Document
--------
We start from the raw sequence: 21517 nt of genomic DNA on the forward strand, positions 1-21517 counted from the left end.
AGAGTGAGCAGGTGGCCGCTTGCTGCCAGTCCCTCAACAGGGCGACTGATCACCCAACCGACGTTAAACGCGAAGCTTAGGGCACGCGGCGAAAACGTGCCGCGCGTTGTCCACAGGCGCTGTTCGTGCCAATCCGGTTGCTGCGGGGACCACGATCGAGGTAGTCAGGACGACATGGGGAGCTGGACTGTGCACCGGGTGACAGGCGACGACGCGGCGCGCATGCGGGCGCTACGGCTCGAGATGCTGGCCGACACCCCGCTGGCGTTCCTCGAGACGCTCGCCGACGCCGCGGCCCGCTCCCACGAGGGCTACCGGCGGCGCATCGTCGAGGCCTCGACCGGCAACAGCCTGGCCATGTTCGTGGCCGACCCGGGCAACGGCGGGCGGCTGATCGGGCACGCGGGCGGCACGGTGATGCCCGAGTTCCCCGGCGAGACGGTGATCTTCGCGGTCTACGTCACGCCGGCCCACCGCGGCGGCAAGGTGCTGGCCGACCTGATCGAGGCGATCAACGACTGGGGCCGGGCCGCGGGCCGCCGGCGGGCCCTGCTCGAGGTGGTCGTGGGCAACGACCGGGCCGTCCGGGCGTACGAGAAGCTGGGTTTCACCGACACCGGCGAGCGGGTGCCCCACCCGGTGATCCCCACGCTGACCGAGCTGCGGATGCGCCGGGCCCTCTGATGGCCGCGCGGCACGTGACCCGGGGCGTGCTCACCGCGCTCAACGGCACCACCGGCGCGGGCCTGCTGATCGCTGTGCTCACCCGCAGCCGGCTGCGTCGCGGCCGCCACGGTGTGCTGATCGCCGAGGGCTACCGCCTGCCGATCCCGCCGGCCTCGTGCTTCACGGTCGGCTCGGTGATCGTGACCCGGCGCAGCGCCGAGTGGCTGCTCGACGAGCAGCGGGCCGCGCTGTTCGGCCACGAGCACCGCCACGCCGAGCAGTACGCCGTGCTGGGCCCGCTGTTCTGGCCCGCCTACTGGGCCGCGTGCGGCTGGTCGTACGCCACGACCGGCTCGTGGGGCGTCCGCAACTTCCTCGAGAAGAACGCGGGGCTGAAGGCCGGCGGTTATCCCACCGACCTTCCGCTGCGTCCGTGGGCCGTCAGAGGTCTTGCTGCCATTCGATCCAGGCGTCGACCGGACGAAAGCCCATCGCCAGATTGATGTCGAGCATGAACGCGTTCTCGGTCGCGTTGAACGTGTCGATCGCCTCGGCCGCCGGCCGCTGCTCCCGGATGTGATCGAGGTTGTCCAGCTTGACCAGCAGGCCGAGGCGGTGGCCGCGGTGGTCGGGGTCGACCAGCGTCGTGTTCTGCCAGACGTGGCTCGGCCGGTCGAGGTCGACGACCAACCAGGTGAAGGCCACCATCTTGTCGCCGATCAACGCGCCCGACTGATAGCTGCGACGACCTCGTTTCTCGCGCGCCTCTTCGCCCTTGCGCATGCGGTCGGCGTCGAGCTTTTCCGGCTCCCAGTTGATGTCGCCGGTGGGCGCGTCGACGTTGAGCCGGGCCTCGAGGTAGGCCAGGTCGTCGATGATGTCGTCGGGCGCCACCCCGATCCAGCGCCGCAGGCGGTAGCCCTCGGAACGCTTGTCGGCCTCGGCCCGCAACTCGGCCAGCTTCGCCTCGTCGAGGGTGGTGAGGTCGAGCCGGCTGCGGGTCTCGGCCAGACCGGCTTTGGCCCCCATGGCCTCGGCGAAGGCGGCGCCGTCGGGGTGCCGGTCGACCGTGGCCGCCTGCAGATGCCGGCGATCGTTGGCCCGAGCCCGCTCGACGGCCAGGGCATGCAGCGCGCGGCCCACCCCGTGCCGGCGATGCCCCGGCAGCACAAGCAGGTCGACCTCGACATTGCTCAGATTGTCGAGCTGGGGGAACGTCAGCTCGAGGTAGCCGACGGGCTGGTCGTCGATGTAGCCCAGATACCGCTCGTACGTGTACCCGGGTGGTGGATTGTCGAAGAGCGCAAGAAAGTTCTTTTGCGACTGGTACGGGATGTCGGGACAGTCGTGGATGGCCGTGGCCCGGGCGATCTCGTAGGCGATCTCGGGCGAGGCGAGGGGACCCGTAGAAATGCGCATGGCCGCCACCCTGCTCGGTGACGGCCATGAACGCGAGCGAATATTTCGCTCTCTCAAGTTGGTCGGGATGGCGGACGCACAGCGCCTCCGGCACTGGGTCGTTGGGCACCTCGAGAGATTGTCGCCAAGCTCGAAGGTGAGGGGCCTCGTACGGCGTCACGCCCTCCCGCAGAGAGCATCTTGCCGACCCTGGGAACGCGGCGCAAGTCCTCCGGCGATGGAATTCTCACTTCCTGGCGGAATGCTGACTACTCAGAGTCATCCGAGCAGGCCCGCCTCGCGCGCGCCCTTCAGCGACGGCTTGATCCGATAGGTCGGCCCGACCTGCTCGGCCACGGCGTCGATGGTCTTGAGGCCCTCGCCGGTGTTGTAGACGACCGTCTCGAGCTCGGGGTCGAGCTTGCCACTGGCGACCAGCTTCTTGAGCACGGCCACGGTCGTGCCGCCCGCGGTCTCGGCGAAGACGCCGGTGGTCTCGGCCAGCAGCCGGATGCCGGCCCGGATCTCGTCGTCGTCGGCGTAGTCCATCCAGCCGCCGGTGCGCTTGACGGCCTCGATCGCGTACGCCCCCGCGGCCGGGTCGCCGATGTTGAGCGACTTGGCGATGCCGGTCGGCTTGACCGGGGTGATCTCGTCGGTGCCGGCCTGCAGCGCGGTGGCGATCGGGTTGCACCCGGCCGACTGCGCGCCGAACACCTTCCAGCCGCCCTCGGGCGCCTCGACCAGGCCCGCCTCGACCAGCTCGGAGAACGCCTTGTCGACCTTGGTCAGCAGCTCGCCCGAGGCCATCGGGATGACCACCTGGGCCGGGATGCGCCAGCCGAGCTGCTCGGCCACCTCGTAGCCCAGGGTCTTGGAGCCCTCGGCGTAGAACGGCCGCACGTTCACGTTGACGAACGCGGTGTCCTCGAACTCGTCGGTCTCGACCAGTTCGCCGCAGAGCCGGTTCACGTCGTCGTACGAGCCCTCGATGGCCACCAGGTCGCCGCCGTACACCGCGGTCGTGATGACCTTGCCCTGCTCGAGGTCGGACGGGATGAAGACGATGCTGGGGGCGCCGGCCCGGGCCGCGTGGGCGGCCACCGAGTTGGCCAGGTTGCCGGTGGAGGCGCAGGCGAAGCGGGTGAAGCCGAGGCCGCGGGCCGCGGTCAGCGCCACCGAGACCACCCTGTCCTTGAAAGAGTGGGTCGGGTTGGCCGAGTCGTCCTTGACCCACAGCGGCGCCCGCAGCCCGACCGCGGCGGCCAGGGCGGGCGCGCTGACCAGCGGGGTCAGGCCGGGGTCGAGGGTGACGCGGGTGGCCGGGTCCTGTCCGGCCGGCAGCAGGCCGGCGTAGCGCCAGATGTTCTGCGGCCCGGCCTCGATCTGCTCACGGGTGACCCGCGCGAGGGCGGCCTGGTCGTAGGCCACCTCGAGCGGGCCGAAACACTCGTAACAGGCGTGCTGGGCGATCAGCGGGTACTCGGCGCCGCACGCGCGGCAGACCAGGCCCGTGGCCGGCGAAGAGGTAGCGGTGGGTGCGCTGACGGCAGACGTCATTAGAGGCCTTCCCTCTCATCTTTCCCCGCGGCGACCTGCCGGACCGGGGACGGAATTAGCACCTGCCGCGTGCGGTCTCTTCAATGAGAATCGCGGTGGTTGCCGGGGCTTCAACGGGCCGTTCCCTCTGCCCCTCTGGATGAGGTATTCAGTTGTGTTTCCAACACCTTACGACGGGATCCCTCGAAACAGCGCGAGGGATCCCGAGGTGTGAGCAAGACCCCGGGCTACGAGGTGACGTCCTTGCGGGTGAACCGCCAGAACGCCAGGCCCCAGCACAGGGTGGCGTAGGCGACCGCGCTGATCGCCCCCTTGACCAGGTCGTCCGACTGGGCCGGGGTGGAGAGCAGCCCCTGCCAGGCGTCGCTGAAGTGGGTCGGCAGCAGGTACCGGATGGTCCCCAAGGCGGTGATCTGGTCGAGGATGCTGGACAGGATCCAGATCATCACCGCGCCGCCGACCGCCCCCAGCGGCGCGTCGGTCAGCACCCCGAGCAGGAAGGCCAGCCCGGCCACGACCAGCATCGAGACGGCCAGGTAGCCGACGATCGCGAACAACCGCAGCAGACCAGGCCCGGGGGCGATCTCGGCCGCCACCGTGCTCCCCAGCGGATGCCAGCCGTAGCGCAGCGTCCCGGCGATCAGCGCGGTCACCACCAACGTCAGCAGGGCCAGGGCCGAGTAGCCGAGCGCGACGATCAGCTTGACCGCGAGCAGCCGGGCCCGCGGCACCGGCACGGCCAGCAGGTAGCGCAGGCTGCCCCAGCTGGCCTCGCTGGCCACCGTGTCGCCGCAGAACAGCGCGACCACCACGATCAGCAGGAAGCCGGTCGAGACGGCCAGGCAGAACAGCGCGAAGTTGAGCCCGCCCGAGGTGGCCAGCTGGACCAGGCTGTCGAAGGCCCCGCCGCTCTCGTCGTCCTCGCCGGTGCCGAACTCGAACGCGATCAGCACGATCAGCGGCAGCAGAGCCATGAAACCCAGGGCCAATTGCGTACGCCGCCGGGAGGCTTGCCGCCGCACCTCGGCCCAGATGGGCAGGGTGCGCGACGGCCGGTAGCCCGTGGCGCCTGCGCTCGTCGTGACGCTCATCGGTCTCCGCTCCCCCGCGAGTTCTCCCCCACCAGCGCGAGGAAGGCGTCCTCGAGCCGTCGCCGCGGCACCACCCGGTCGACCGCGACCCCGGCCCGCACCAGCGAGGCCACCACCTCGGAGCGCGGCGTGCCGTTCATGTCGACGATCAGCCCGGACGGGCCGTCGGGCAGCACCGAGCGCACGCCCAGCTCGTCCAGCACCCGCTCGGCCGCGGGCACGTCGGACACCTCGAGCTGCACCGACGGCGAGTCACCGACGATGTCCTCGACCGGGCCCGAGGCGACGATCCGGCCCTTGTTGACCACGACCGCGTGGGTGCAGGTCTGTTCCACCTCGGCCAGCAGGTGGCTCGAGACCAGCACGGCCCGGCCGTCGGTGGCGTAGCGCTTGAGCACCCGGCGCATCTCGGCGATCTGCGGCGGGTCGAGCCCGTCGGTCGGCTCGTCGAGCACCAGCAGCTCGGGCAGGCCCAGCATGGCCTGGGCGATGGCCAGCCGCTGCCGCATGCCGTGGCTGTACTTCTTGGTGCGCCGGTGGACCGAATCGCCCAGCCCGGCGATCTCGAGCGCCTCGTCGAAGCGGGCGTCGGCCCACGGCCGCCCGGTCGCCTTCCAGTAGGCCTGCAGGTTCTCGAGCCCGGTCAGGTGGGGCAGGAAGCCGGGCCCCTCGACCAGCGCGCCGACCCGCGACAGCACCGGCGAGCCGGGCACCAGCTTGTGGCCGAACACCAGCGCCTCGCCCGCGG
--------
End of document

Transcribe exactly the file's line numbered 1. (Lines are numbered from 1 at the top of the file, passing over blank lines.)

We start from the raw sequence: 21517 nt of genomic DNA on the forward strand, positions 1-21517 counted from the left end.